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  • Inside the Wild's Catastrophic Second Period Meltdown

    Aaron Heckmann

    After a dominant first period, the Minnesota Wild had a second-period meltdown and never recovered on Thursday night, losing Game 3 to the Vegas Golden Knights, 5-2.

    The Wild’s .785 point percentage at home is the fifth-highest in the league, and for the first 20 minutes, it seemed like that trend would continue in the postseason. Instead, they came out of the locker room flat in a demoralizing loss that has them down 2-1 in a series against one of the best teams in the league.

    Saturday night’s game in St. Paul suddenly becomes a must-win if they’re going to advance in the playoffs.

    What makes this loss so perplexing is how a team comes out with energy and physicality right out of the gates but then strayed away from their game after the first intermission. All momentum they obtained in the first period was wiped away in the horrific second period full of defensive breakdowns and a lack of urgency.

    “We left Cam out to dry there,” Ryan Hartman said in the post-game presser. “We gave them everything. We had no possession, no work ethic, no battle. We got away from our game, and we let them dictate. Like I said, we gave them everything there.”

    At least he came out and said it. There seems to be an acknowledgment in the locker room that they went away from what worked in the first period and allowed the Golden Knights to dictate the game in the final 40 minutes. Given the importance of Game 4, you would think the Wild would be able to bounce back and even the series.

    The referees certainly didn’t help; there were many questionable and missed calls. However, their poor second period wasn’t just a result of poor officiating. It also went further than goaltending, although Talbot’s minus-0.94 goals saved above expected didn’t help matters.

    While the work ethic wasn’t there, and it appeared they weren’t focused, the problems were far deeper than just a period filled with a lack of motivation. They were also out-chanced, outplayed, and outscored between intermissions and relinquished a 2-0 lead, going into the locker room down 3-2. By letting up in the middle frame, they have lost their chance to take charge in the best-of-seven series that they will likely have to go in the distance in to advance to the second round.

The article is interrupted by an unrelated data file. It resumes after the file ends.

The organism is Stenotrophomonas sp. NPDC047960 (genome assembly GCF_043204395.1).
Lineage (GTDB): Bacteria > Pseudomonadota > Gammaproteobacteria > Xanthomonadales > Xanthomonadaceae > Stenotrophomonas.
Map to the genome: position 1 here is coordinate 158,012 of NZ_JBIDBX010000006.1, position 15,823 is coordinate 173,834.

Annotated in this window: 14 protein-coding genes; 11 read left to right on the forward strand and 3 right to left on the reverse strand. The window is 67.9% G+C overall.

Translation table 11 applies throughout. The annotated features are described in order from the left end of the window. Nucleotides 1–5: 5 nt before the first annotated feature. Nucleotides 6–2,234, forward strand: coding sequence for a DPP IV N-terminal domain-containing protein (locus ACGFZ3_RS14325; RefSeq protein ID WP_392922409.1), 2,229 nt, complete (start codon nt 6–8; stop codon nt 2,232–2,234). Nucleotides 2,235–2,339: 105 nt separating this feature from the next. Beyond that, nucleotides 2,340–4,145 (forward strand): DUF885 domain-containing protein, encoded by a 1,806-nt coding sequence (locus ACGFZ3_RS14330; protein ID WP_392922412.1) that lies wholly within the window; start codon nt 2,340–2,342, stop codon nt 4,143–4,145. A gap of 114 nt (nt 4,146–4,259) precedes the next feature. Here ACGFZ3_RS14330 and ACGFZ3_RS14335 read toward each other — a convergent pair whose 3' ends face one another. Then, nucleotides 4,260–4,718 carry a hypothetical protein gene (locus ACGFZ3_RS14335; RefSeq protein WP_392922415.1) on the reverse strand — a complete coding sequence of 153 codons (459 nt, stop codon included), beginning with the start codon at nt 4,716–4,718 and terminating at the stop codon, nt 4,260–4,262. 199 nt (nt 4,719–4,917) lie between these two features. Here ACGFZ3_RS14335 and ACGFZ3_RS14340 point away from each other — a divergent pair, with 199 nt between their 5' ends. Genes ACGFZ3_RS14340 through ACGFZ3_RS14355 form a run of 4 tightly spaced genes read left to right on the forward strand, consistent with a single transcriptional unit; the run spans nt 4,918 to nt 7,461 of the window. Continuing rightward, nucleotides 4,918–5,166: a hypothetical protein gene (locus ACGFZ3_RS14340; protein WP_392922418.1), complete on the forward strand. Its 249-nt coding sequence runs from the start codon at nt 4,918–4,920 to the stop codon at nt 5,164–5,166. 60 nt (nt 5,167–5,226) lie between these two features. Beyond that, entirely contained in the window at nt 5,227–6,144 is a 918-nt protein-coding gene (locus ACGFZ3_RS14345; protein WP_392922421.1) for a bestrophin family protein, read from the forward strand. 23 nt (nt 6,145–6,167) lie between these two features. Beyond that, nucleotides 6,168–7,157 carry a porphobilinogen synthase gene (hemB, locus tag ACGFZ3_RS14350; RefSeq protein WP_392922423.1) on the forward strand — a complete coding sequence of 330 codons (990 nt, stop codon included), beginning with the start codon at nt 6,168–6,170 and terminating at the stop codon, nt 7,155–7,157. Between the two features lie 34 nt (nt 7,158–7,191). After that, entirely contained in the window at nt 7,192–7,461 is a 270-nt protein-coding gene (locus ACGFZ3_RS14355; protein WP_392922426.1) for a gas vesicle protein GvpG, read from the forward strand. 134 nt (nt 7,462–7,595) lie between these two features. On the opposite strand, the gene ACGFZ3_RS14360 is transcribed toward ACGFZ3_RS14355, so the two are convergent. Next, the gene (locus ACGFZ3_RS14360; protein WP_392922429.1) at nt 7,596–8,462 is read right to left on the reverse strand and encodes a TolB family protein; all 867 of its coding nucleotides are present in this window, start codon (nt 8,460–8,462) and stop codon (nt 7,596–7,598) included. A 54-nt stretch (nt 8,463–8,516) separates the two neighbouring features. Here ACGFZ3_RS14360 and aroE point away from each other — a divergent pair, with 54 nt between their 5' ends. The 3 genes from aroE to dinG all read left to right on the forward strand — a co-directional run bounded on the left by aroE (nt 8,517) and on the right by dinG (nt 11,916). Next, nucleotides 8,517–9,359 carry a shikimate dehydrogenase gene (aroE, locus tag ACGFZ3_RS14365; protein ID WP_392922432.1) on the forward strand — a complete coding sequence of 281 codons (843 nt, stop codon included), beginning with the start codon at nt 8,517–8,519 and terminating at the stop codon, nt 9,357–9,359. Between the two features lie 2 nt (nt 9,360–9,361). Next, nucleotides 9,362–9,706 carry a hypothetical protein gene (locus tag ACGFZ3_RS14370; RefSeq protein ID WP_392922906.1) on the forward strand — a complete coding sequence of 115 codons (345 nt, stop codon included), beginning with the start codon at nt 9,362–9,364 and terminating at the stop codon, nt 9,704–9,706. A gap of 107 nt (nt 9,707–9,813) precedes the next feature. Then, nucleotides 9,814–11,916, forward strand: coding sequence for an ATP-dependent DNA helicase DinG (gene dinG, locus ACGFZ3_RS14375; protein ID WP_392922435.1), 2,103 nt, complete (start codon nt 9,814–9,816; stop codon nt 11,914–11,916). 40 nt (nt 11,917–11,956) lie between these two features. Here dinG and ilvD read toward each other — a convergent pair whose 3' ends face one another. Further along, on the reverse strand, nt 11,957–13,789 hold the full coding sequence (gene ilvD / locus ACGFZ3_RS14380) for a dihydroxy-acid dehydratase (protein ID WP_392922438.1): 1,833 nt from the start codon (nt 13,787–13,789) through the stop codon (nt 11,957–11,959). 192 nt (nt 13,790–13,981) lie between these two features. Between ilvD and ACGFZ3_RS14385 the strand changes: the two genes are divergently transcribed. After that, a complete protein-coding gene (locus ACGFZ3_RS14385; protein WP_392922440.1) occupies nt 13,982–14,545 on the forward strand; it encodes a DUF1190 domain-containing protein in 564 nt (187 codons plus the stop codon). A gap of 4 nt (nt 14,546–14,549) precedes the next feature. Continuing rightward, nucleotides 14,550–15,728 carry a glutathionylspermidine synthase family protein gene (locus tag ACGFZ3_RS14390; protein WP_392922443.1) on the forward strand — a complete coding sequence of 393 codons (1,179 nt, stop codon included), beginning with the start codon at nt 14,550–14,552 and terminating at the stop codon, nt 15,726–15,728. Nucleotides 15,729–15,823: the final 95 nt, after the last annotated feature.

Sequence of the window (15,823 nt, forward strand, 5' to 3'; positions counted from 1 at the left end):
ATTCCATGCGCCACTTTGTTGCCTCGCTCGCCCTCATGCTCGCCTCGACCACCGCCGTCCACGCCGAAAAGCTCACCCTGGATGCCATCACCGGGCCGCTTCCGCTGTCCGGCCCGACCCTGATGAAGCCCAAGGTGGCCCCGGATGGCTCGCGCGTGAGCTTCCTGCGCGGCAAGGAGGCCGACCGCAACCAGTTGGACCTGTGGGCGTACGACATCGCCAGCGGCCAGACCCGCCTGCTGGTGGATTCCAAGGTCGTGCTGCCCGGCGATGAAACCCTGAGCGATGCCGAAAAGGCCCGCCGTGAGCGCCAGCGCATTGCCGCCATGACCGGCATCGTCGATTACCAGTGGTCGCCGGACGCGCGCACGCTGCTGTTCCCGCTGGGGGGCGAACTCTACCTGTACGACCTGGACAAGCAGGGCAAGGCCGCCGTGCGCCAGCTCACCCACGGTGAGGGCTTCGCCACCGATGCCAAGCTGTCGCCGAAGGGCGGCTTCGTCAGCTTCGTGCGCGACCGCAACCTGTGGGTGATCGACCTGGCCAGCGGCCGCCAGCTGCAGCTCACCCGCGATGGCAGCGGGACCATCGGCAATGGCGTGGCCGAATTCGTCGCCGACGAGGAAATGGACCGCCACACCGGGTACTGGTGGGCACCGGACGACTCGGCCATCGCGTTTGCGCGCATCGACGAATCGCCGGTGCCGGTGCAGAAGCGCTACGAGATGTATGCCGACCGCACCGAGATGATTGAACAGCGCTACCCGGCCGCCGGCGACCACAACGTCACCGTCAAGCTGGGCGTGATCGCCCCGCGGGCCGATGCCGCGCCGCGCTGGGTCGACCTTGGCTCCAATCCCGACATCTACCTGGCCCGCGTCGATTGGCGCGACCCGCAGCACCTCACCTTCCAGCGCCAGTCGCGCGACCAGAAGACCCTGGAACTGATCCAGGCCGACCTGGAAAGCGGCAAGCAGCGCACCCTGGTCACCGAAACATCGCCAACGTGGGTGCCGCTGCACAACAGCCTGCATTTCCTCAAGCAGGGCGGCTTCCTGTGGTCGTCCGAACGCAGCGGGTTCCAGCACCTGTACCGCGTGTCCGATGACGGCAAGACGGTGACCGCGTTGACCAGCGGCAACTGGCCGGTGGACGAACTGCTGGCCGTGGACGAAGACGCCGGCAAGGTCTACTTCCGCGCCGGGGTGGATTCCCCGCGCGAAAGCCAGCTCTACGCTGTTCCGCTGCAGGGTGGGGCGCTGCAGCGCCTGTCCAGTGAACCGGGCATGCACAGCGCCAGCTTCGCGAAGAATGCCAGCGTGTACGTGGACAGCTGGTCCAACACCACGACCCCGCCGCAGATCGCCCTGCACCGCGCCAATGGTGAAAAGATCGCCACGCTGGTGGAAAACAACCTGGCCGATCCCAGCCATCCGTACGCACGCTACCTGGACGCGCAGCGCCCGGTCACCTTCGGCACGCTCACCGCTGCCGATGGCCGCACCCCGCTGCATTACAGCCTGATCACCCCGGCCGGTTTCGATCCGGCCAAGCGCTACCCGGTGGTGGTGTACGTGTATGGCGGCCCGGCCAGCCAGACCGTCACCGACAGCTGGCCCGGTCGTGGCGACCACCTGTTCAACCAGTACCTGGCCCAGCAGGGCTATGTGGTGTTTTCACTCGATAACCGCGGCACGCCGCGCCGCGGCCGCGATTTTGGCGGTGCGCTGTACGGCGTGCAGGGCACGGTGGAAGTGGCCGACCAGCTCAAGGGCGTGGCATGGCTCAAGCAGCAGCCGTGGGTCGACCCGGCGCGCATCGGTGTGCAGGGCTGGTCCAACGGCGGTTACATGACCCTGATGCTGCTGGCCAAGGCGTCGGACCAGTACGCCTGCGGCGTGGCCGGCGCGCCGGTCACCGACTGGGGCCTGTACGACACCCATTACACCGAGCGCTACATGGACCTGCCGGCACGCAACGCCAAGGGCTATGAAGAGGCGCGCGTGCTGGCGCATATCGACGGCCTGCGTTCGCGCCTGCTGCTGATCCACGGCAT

The Wild had a 38.46 Corsi for percentage at 5-on-5, an indicator that they could not maintain possession of the puck. Their inability to maintain possession and generate shots was problematic. Furthermore, Vegas outshot Minnesota 22-5 in the second period, encapsulating their failure to control play.

    In terms of scoring chances at 5-on-5, the Golden Knights had the decisive 12-7 edge, which is good for over 63 percent of the second period’s scoring chances. Likewise, Vegas was also favored with a 5-2 advantage over the Wild in terms of high-danger chances -- not surprising given they scored three goals on those chances. Minnesota was unable to generate scoring chances, which became increasingly evident as the period dragged on.

    Furthermore, the Golden Knights had a 70.86 expected goals percentage at 5-on-5 in the second period, and that could have been even worse when considering the shot differential. The Wild were completely lost the whole time.

    The most frustrating aspect of the loss is that the Golden Knights scored three goals in just over two minutes, with the latter two just three seconds apart. You could just see it coming with the way they were just holding back and not buckling down to escape the period with a tie game which certainly could have changed the final results of the game.

    While the third period capped a disappointing game, it was a much more cohesive period. The Wild were much better defensively and found a way to generate some quality scoring chances, including two that nearly found their way past Marc-Andre Fleury.

    Minnesota needs to make some critical adjustments going into Saturday night’s game: It’s time to tinker with the lines to generate more chances. But ultimately, Minnesota has to play a 60-minute game if they want to take this series.

    All Data Via Evolving-Hockey & Natural Stat Trick

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